Shaping the antenna diagram
Sidelobe level constraint
Thermal noise power constraint
Examples of trade-offs
In this section we discuss basic constraints and trade-offs involved in the design of antenna arrays.
The squared modulus of the antenna’s diagram, , turns out to be proportional to the directional density of electromagnetic energy sent by the antenna. Hence, it is of interest to ‘‘shape’’ (by choice of the ’s) the magnitude diagram in order to satisfy some directional requirements.
A typical requirement is that the antenna transmits well along a desired direction (on or near a given angle), and not for other angles. That way, the energy sent is concentrated around a given “target” direction, say , and small outside that band. Another type of requirement involves the thermal noise power generated by the antenna.
First, we normalize the energy sent along the target direction. When multiplying all weights by a common nonzero complex number, we do not vary the directional distribution of energy; therefore we lose nothing by normalizing the weights as follows: These constraints are affine in the (real and imaginary parts of) the decision variable .
Now define a ‘‘pass-band’’ , where is given, inside which we wish the energy to be concentrated; the corresponding ‘‘stop-band’’ is the outside of that interval.
To enforce the concentration of energy requirement, we require where is a desired attenuation level on the ‘‘stop-band’’ (this is sometimes referred to as the sidelobe level).
The sidelobe level constraint is actually an infinite number of constraints. We can simply discretize these constraints: where are regularly spaced angles in the stop-band.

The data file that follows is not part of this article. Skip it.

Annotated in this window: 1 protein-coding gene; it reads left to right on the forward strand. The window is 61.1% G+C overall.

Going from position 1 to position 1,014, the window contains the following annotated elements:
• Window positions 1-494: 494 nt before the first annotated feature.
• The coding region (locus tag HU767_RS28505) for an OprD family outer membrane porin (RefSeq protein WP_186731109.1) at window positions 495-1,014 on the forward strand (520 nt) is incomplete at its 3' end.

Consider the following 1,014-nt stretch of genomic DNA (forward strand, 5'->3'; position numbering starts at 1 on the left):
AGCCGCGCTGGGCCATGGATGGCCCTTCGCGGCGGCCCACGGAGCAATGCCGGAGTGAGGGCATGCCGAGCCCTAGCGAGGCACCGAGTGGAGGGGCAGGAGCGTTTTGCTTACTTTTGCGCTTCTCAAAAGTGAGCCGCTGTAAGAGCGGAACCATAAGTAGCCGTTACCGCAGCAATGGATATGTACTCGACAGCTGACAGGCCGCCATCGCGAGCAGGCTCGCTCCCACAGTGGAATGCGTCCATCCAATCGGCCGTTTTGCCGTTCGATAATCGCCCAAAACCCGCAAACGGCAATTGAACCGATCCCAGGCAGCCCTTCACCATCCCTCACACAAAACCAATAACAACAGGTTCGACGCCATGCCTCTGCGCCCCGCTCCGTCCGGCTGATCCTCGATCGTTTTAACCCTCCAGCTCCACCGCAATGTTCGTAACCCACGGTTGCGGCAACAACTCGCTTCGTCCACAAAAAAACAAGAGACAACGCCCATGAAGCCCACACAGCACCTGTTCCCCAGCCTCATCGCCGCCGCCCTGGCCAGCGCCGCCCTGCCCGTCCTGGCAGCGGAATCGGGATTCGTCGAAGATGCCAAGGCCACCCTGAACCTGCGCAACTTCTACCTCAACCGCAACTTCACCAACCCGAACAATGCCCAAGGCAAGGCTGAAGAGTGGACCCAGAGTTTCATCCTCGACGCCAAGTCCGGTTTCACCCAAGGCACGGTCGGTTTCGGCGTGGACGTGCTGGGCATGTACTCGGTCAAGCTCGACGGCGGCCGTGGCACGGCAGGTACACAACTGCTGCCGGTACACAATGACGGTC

Antenna array design: sidelobe level constraints. The magnitude diagram must go through the blue point (on the right) at , and be contained in the white area otherwise. To simplify the design problem we can replace the sidelobe constraints by a finite number of constraints at given angles (in blue).
It is often desirable to control the thermal noise power generated by the emitting antennas. It turns out that this power is proportional to the Euclidean norm of the (complex) vector , that is:
A typical design problem would involve
A normalization constraint which assigns a unit value to the magnitude diagram in a specific direction. The constraint is of the form
A constraint on the sidelobe attenuation level, which is of the form
A constraint on the thermal noise power, .
A typical trade-off curve would plot for example the best achievable thermal noise level for a given value of sidelobe attenuation level . Each point on the curve is obtained by solving the optimization problem